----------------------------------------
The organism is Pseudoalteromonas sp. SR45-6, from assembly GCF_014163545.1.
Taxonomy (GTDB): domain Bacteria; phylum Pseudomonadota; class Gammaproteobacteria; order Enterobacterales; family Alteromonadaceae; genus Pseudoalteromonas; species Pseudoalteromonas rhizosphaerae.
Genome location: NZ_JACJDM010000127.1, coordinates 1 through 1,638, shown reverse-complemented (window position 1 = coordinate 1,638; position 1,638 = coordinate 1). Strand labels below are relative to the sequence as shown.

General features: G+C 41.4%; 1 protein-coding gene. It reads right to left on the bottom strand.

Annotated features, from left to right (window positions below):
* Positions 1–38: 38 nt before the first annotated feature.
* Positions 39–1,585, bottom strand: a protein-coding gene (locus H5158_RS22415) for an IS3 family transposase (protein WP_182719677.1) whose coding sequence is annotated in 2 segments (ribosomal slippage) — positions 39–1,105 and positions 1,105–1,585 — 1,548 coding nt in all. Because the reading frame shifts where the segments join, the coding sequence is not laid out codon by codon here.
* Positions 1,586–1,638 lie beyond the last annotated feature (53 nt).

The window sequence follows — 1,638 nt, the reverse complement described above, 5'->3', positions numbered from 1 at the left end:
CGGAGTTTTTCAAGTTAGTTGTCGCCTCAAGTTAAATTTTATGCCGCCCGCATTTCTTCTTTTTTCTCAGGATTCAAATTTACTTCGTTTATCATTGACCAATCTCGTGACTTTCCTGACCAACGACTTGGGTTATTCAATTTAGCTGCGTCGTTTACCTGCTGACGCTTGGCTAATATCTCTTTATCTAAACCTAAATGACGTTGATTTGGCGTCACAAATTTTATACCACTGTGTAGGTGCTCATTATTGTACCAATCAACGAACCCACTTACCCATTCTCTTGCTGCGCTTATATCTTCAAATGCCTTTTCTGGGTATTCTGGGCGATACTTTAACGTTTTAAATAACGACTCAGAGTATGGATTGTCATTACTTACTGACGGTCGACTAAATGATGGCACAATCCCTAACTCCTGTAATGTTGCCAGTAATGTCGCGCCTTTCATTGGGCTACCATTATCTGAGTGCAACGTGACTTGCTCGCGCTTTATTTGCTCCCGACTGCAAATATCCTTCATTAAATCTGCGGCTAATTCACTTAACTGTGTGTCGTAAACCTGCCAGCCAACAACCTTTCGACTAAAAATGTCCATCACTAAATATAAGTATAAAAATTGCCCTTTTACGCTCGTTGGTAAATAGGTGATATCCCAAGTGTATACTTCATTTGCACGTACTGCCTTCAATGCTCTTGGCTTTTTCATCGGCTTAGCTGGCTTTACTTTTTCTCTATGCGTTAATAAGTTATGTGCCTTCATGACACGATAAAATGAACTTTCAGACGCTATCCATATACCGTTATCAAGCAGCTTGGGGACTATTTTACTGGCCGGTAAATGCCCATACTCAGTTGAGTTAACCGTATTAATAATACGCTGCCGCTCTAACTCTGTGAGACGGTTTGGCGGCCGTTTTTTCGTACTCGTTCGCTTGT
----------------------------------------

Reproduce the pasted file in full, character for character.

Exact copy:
The organism is Pseudoalteromonas sp. SR45-6, from assembly GCF_014163545.1.
Taxonomy (GTDB): domain Bacteria; phylum Pseudomonadota; class Gammaproteobacteria; order Enterobacterales; family Alteromonadaceae; genus Pseudoalteromonas; species Pseudoalteromonas rhizosphaerae.
Genome location: NZ_JACJDM010000127.1, coordinates 1 through 1,638, shown reverse-complemented (window position 1 = coordinate 1,638; position 1,638 = coordinate 1). Strand labels below are relative to the sequence as shown.

General features: G+C 41.4%; 1 protein-coding gene. It reads right to left on the bottom strand.

Annotated features, from left to right (window positions below):
* Positions 1–38: 38 nt before the first annotated feature.
* Positions 39–1,585, bottom strand: a protein-coding gene (locus H5158_RS22415) for an IS3 family transposase (protein WP_182719677.1) whose coding sequence is annotated in 2 segments (ribosomal slippage) — positions 39–1,105 and positions 1,105–1,585 — 1,548 coding nt in all. Because the reading frame shifts where the segments join, the coding sequence is not laid out codon by codon here.
* Positions 1,586–1,638 lie beyond the last annotated feature (53 nt).

The window sequence follows — 1,638 nt, the reverse complement described above, 5'->3', positions numbered from 1 at the left end:
CGGAGTTTTTCAAGTTAGTTGTCGCCTCAAGTTAAATTTTATGCCGCCCGCATTTCTTCTTTTTTCTCAGGATTCAAATTTACTTCGTTTATCATTGACCAATCTCGTGACTTTCCTGACCAACGACTTGGGTTATTCAATTTAGCTGCGTCGTTTACCTGCTGACGCTTGGCTAATATCTCTTTATCTAAACCTAAATGACGTTGATTTGGCGTCACAAATTTTATACCACTGTGTAGGTGCTCATTATTGTACCAATCAACGAACCCACTTACCCATTCTCTTGCTGCGCTTATATCTTCAAATGCCTTTTCTGGGTATTCTGGGCGATACTTTAACGTTTTAAATAACGACTCAGAGTATGGATTGTCATTACTTACTGACGGTCGACTAAATGATGGCACAATCCCTAACTCCTGTAATGTTGCCAGTAATGTCGCGCCTTTCATTGGGCTACCATTATCTGAGTGCAACGTGACTTGCTCGCGCTTTATTTGCTCCCGACTGCAAATATCCTTCATTAAATCTGCGGCTAATTCACTTAACTGTGTGTCGTAAACCTGCCAGCCAACAACCTTTCGACTAAAAATGTCCATCACTAAATATAAGTATAAAAATTGCCCTTTTACGCTCGTTGGTAAATAGGTGATATCCCAAGTGTATACTTCATTTGCACGTACTGCCTTCAATGCTCTTGGCTTTTTCATCGGCTTAGCTGGCTTTACTTTTTCTCTATGCGTTAATAAGTTATGTGCCTTCATGACACGATAAAATGAACTTTCAGACGCTATCCATATACCGTTATCAAGCAGCTTGGGGACTATTTTACTGGCCGGTAAATGCCCATACTCAGTTGAGTTAACCGTATTAATAATACGCTGCCGCTCTAACTCTGTGAGACGGTTTGGCGGCCGTTTTTTCGTACTCGTTCGCTTGT